In Staphylococcus aureus, the MgrA protein serves a pleiotropic global regulator that modulates the expression of multidrug efflux pumps, type 8 capsular polysaccharide, and extracellular proteins (27, 43, 44). MgrA contains a typical HTH DNA-binding motif and is a member of the MarR family of transcriptional regulators. Similar to CmeR, MgrA also functions as both a repressor and an activator for various genes in Staphylococcus (16, 27, 43). A recent DNA microarray study indicated that MgrA affects the expression of 355 genes in multiple functional categories in S. aureus (26). These findings plus the results from this study suggest that the simultaneous control of multidrug efflux pumps and other physiological pathways by a transcriptional regulator may be a common mechanism that facilitates bacterial adaptation to various environment changes.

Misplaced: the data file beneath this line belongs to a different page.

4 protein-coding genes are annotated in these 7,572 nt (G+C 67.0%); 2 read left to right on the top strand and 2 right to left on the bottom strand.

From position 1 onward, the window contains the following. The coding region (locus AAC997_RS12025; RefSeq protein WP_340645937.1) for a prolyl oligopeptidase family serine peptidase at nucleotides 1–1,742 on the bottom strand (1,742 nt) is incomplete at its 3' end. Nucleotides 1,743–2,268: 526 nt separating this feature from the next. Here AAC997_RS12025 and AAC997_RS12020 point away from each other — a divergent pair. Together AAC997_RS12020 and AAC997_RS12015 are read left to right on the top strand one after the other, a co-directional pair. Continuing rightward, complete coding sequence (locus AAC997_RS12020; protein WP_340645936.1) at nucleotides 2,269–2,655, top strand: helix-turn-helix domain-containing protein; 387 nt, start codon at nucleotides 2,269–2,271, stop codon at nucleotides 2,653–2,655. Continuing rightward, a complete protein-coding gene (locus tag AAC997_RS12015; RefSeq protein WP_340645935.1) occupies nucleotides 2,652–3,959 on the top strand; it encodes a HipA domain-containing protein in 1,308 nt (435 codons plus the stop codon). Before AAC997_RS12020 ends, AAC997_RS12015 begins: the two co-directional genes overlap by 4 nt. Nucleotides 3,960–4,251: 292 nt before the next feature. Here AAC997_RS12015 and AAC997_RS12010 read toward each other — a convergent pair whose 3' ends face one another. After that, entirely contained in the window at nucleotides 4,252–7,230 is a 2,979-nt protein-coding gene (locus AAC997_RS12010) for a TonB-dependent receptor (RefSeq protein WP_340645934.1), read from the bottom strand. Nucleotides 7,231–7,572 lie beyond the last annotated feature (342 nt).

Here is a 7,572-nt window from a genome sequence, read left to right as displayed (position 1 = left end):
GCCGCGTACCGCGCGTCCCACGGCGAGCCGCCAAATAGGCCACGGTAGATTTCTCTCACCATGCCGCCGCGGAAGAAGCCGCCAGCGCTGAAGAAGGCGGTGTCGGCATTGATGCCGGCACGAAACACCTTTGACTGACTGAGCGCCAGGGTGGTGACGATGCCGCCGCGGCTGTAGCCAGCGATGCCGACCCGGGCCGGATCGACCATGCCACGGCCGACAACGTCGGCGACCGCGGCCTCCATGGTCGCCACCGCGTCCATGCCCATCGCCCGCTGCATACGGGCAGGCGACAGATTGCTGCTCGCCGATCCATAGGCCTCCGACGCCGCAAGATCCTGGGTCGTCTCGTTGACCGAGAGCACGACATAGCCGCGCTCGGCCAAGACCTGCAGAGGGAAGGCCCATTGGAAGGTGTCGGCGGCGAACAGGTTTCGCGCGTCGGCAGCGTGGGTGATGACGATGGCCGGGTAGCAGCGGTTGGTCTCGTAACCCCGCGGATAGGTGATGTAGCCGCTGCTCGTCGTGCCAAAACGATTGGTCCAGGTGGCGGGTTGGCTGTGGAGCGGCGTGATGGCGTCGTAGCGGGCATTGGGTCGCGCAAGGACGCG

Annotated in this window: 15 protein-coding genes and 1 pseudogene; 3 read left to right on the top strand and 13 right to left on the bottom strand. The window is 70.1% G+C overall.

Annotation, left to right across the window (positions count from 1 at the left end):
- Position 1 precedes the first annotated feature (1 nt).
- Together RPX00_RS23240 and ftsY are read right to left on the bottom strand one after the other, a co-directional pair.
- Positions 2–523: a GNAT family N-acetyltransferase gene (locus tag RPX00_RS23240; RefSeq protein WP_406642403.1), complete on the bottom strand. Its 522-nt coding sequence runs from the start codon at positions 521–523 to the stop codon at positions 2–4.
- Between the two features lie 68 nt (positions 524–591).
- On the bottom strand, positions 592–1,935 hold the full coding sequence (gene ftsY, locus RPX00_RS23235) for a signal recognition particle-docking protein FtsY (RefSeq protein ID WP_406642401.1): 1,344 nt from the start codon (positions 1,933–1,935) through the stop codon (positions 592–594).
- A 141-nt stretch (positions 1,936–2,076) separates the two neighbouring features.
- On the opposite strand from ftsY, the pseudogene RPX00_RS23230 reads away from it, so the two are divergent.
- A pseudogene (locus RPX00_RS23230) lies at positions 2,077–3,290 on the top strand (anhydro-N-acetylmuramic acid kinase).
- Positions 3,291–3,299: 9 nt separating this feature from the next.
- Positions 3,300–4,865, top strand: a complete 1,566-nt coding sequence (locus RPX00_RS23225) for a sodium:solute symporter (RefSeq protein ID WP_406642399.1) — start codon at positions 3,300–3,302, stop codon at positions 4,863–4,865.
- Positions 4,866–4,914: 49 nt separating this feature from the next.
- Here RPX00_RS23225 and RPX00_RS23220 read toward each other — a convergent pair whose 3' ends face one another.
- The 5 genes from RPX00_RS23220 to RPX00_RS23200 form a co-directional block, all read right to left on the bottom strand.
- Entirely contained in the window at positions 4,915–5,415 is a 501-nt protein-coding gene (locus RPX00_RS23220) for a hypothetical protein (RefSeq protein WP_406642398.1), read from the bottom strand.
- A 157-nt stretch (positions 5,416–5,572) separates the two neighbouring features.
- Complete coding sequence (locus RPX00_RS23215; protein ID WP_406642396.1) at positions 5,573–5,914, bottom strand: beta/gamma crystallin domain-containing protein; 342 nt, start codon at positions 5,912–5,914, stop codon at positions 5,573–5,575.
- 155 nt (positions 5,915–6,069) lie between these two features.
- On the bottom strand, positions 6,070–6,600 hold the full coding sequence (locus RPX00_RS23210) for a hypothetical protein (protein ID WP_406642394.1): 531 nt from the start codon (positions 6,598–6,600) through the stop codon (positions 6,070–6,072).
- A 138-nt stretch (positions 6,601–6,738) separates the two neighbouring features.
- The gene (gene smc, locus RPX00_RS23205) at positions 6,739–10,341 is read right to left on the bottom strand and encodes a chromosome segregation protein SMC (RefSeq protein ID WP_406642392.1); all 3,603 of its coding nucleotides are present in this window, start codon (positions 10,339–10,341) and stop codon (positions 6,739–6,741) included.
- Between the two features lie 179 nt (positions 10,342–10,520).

In the DNA microarray, we arbitrarily chose a twofold or greater change as one of the cutoff criteria with the intention of selecting for biologically significant changes in gene expression. If the criterion was lowered to ≥1.5-fold, 61 genes (P < 0.05; FDR, ~20%) were identified by the DNA microarray (data not shown). Thus, the gene list in Table Table33 represents the minimum number of genes affected by CmeR, and it is likely that additional genes outside the cutoff are also affected by the mutation in CmeR. One of the limitations of the DNA microarray technology is the lack of simultaneous detection of all genes in an operon. Although it is known that cmeA, cmeB, and cmeC are cotranscribed and are all upregulated in the cmeR mutant (21, 23), only cmeB was identified in 11168ΔcmeR by the microarray method (Table (Table3).3). Subsequent tests using real-time qRT-PCR confirmed that cmeA (10-fold) and cmeC (15-fold) were also upregulated in 11168ΔcmeR. The lack of simultaneous detection of all genes in an affected operon by the DNA microarray has also been observed in other studies (40, 47) and suggests that DNA microarray analysis has a lower sensitivity than real-time qRT-PCR. Interestingly, Cj0583 showed a 6.6-fold change in expression when the DNA microarray was used, but this was not verified by real-time RT-PCR (Table (Table3).3). Further analysis of the microarray data indicated that expression of Cj0583 was consistently upregulated on all six slides (P = 6.88E-05), which argues against the possibility that Cj0583 was identified due to experimental errors. The reason for the discrepancy between the microarray results and the RT-PCR data for Cj0583 is unknown. In general, the levels of changes in gene expression detected by real-time qRT-PCR are higher than those detected by DNA microarrays (Table (Table3).3). Similar findings were reported previously by other investigators, suggesting that a DNA microarray has a lower dynamic range than real-time qRT-PCR (31, 39).